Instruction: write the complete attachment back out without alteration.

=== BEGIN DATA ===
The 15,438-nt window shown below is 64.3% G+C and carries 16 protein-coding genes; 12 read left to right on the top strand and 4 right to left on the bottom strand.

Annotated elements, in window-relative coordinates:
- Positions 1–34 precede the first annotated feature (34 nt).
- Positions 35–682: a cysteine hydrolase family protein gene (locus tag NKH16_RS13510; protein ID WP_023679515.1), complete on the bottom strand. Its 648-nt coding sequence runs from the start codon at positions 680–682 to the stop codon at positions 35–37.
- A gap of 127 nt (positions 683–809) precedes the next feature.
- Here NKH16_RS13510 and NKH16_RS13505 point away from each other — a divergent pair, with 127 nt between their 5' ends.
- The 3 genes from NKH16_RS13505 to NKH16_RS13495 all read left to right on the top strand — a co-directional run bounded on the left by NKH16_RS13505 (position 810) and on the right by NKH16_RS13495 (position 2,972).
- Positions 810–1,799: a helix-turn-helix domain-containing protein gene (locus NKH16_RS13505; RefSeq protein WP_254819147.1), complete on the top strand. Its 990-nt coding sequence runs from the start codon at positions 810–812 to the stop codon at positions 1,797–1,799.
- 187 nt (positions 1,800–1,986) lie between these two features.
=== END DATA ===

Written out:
The 15,438-nt window shown below is 64.3% G+C and carries 16 protein-coding genes; 12 read left to right on the top strand and 4 right to left on the bottom strand.

Annotated elements, in window-relative coordinates:
- Positions 1–34 precede the first annotated feature (34 nt).
- Positions 35–682: a cysteine hydrolase family protein gene (locus tag NKH16_RS13510; protein ID WP_023679515.1), complete on the bottom strand. Its 648-nt coding sequence runs from the start codon at positions 680–682 to the stop codon at positions 35–37.
- A gap of 127 nt (positions 683–809) precedes the next feature.
- Here NKH16_RS13510 and NKH16_RS13505 point away from each other — a divergent pair, with 127 nt between their 5' ends.
- The 3 genes from NKH16_RS13505 to NKH16_RS13495 all read left to right on the top strand — a co-directional run bounded on the left by NKH16_RS13505 (position 810) and on the right by NKH16_RS13495 (position 2,972).
- Positions 810–1,799: a helix-turn-helix domain-containing protein gene (locus NKH16_RS13505; RefSeq protein WP_254819147.1), complete on the top strand. Its 990-nt coding sequence runs from the start codon at positions 810–812 to the stop codon at positions 1,797–1,799.
- 187 nt (positions 1,800–1,986) lie between these two features.